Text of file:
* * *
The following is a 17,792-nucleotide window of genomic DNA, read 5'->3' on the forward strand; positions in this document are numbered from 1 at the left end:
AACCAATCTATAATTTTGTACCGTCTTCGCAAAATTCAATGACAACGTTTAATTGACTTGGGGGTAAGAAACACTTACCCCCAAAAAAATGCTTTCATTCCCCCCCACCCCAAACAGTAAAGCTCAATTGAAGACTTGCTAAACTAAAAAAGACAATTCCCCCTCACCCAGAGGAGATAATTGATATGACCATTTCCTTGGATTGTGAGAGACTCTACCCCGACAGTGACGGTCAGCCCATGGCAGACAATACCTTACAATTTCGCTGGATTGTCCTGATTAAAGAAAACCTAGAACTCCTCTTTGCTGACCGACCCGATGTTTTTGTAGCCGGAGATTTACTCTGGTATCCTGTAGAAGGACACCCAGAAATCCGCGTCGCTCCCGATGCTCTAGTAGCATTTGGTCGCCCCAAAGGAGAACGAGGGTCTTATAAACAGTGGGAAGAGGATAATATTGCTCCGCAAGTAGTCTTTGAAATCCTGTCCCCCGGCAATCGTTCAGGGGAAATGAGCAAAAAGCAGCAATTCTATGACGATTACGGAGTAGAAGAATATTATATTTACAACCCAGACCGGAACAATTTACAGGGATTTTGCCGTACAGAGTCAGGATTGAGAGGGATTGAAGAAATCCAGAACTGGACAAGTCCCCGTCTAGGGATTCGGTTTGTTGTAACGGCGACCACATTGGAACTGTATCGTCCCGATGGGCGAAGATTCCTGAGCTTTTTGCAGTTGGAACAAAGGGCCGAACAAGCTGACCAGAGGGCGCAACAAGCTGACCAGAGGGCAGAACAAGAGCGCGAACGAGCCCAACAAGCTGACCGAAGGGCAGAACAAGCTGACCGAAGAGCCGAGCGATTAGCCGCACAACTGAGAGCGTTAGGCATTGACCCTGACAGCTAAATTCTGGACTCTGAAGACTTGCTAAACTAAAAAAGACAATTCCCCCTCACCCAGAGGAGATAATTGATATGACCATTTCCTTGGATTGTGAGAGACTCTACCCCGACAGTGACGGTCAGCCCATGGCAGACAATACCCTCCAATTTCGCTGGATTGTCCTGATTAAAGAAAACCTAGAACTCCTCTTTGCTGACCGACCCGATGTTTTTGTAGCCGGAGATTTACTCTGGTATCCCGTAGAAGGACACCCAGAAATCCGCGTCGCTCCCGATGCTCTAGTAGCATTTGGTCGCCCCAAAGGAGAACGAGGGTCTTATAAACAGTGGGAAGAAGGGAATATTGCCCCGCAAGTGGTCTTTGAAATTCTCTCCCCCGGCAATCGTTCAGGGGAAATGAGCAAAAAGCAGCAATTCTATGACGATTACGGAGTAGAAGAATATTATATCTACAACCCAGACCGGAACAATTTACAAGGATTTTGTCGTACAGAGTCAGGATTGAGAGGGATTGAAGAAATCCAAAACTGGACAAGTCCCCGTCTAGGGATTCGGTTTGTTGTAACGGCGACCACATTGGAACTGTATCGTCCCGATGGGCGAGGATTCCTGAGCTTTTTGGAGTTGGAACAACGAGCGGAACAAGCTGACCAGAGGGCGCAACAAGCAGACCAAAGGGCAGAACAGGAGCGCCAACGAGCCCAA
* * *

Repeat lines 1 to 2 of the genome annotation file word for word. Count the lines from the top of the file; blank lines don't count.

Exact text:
The following is a 17,792-nucleotide window of genomic DNA, read 5'->3' on the forward strand; positions in this document are numbered from 1 at the left end:
AACCAATCTATAATTTTGTACCGTCTTCGCAAAATTCAATGACAACGTTTAATTGACTTGGGGGTAAGAAACACTTACCCCCAAAAAAATGCTTTCATTCCCCCCCACCCCAAACAGTAAAGCTCAATTGAAGACTTGCTAAACTAAAAAAGACAATTCCCCCTCACCCAGAGGAGATAATTGATATGACCATTTCCTTGGATTGTGAGAGACTCTACCCCGACAGTGACGGTCAGCCCATGGCAGACAATACCTTACAATTTCGCTGGATTGTCCTGATTAAAGAAAACCTAGAACTCCTCTTTGCTGACCGACCCGATGTTTTTGTAGCCGGAGATTTACTCTGGTATCCTGTAGAAGGACACCCAGAAATCCGCGTCGCTCCCGATGCTCTAGTAGCATTTGGTCGCCCCAAAGGAGAACGAGGGTCTTATAAACAGTGGGAAGAGGATAATATTGCTCCGCAAGTAGTCTTTGAAATCCTGTCCCCCGGCAATCGTTCAGGGGAAATGAGCAAAAAGCAGCAATTCTATGACGATTACGGAGTAGAAGAATATTATATTTACAACCCAGACCGGAACAATTTACAGGGATTTTGCCGTACAGAGTCAGGATTGAGAGGGATTGAAGAAATCCAGAACTGGACAAGTCCCCGTCTAGGGATTCGGTTTGTTGTAACGGCGACCACATTGGAACTGTATCGTCCCGATGGGCGAAGATTCCTGAGCTTTTTGCAGTTGGAACAAAGGGCCGAACAAGCTGACCAGAGGGCGCAACAAGCTGACCAGAGGGCAGAACAAGAGCGCGAACGAGCCCAACAAGCTGACCGAAGGGCAGAACAAGCTGACCGAAGAGCCGAGCGATTAGCCGCACAACTGAGAGCGTTAGGCATTGACCCTGACAGCTAAATTCTGGACTCTGAAGACTTGCTAAACTAAAAAAGACAATTCCCCCTCACCCAGAGGAGATAATTGATATGACCATTTCCTTGGATTGTGAGAGACTCTACCCCGACAGTGACGGTCAGCCCATGGCAGACAATACCCTCCAATTTCGCTGGATTGTCCTGATTAAAGAAAACCTAGAACTCCTCTTTGCTGACCGACCCGATGTTTTTGTAGCCGGAGATTTACTCTGGTATCCCGTAGAAGGACACCCAGAAATCCGCGTCGCTCCCGATGCTCTAGTAGCATTTGGTCGCCCCAAAGGAGAACGAGGGTCTTATAAACAGTGGGAAGAAGGGAATATTGCCCCGCAAGTGGTCTTTGAAATTCTCTCCCCCGGCAATCGTTCAGGGGAAATGAGCAAAAAGCAGCAATTCTATGACGATTACGGAGTAGAAGAATATTATATCTACAACCCAGACCGGAACAATTTACAAGGATTTTGTCGTACAGAGTCAGGATTGAGAGGGATTGAAGAAATCCAAAACTGGACAAGTCCCCGTCTAGGGATTCGGTTTGTTGTAACGGCGACCACATTGGAACTGTATCGTCCCGATGGGCGAGGATTCCTGAGCTTTTTGGAGTTGGAACAACGAGCGGAACAAGCTGACCAGAGGGCGCAACAAGCAGACCAAAGGGCAGAACAGGAGCGCCAACGAGCCCAA